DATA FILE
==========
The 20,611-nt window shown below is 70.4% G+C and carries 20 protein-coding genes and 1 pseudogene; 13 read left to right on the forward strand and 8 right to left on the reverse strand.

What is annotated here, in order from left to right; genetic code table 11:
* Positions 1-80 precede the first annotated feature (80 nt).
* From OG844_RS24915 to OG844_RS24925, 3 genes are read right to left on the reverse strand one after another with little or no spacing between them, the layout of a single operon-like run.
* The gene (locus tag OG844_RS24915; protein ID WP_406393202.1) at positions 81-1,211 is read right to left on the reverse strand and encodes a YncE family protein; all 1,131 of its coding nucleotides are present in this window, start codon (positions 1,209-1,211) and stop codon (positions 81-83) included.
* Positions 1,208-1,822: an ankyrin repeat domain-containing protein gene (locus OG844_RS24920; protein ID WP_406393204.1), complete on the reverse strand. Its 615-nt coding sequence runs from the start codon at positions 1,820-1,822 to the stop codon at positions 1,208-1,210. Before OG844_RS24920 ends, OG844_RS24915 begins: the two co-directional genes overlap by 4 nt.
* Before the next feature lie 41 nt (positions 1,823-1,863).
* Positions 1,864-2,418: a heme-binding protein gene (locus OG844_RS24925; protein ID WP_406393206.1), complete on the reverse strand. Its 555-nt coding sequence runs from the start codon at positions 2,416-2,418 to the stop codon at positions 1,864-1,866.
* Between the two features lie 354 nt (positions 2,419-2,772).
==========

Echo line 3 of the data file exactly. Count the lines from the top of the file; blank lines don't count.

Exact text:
* Positions 1-80 precede the first annotated feature (80 nt).